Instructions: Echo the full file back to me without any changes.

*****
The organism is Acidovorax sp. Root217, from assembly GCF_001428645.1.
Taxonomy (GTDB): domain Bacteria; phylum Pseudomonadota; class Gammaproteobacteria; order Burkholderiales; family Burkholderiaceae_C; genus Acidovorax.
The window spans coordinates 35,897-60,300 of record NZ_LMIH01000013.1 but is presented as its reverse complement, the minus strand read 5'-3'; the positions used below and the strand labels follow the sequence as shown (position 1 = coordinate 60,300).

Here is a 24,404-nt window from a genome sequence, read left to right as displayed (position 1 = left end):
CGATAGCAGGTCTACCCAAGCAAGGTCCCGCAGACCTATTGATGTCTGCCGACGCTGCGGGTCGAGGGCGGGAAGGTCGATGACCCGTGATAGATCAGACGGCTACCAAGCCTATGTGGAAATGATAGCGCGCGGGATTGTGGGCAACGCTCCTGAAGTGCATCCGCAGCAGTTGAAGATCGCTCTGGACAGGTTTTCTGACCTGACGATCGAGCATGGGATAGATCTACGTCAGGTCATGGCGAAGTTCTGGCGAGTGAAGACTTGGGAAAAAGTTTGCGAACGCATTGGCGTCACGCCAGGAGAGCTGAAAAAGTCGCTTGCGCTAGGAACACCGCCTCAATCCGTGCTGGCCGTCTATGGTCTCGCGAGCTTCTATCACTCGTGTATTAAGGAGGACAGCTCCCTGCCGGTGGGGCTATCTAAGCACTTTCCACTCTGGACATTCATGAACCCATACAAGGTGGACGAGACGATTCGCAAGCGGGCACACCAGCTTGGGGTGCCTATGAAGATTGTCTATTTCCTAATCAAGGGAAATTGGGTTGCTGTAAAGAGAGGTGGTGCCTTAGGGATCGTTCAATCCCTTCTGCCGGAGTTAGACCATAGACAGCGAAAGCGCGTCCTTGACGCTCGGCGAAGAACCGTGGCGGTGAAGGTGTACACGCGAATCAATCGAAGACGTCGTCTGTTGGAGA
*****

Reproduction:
The organism is Acidovorax sp. Root217, from assembly GCF_001428645.1.
Taxonomy (GTDB): domain Bacteria; phylum Pseudomonadota; class Gammaproteobacteria; order Burkholderiales; family Burkholderiaceae_C; genus Acidovorax.
The window spans coordinates 35,897-60,300 of record NZ_LMIH01000013.1 but is presented as its reverse complement, the minus strand read 5'-3'; the positions used below and the strand labels follow the sequence as shown (position 1 = coordinate 60,300).

Here is a 24,404-nt window from a genome sequence, read left to right as displayed (position 1 = left end):
CGATAGCAGGTCTACCCAAGCAAGGTCCCGCAGACCTATTGATGTCTGCCGACGCTGCGGGTCGAGGGCGGGAAGGTCGATGACCCGTGATAGATCAGACGGCTACCAAGCCTATGTGGAAATGATAGCGCGCGGGATTGTGGGCAACGCTCCTGAAGTGCATCCGCAGCAGTTGAAGATCGCTCTGGACAGGTTTTCTGACCTGACGATCGAGCATGGGATAGATCTACGTCAGGTCATGGCGAAGTTCTGGCGAGTGAAGACTTGGGAAAAAGTTTGCGAACGCATTGGCGTCACGCCAGGAGAGCTGAAAAAGTCGCTTGCGCTAGGAACACCGCCTCAATCCGTGCTGGCCGTCTATGGTCTCGCGAGCTTCTATCACTCGTGTATTAAGGAGGACAGCTCCCTGCCGGTGGGGCTATCTAAGCACTTTCCACTCTGGACATTCATGAACCCATACAAGGTGGACGAGACGATTCGCAAGCGGGCACACCAGCTTGGGGTGCCTATGAAGATTGTCTATTTCCTAATCAAGGGAAATTGGGTTGCTGTAAAGAGAGGTGGTGCCTTAGGGATCGTTCAATCCCTTCTGCCGGAGTTAGACCATAGACAGCGAAAGCGCGTCCTTGACGCTCGGCGAAGAACCGTGGCGGTGAAGGTGTACACGCGAATCAATCGAAGACGTCGTCTGTTGGAGA